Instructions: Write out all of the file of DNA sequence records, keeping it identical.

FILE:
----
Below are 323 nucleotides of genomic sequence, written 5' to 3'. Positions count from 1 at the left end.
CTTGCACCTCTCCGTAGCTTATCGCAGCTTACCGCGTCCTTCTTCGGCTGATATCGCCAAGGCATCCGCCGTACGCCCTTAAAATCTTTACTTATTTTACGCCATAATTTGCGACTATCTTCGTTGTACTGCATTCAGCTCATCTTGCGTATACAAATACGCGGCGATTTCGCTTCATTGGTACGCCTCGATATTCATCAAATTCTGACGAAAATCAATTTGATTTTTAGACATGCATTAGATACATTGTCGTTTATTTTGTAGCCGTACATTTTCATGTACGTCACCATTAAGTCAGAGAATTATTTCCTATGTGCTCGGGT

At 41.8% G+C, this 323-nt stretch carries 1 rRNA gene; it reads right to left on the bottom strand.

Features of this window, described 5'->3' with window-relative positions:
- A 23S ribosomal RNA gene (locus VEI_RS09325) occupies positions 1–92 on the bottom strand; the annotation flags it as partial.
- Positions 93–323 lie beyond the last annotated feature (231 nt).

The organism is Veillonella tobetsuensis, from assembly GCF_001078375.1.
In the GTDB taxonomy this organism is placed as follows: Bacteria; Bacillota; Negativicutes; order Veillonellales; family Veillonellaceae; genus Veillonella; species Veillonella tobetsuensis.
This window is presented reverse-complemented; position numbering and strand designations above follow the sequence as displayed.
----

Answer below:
Below are 323 nucleotides of genomic sequence, written 5' to 3'. Positions count from 1 at the left end.
CTTGCACCTCTCCGTAGCTTATCGCAGCTTACCGCGTCCTTCTTCGGCTGATATCGCCAAGGCATCCGCCGTACGCCCTTAAAATCTTTACTTATTTTACGCCATAATTTGCGACTATCTTCGTTGTACTGCATTCAGCTCATCTTGCGTATACAAATACGCGGCGATTTCGCTTCATTGGTACGCCTCGATATTCATCAAATTCTGACGAAAATCAATTTGATTTTTAGACATGCATTAGATACATTGTCGTTTATTTTGTAGCCGTACATTTTCATGTACGTCACCATTAAGTCAGAGAATTATTTCCTATGTGCTCGGGT

At 41.8% G+C, this 323-nt stretch carries 1 rRNA gene; it reads right to left on the bottom strand.

Features of this window, described 5'->3' with window-relative positions:
- A 23S ribosomal RNA gene (locus VEI_RS09325) occupies positions 1–92 on the bottom strand; the annotation flags it as partial.
- Positions 93–323 lie beyond the last annotated feature (231 nt).

The organism is Veillonella tobetsuensis, from assembly GCF_001078375.1.
In the GTDB taxonomy this organism is placed as follows: Bacteria; Bacillota; Negativicutes; order Veillonellales; family Veillonellaceae; genus Veillonella; species Veillonella tobetsuensis.
This window is presented reverse-complemented; position numbering and strand designations above follow the sequence as displayed.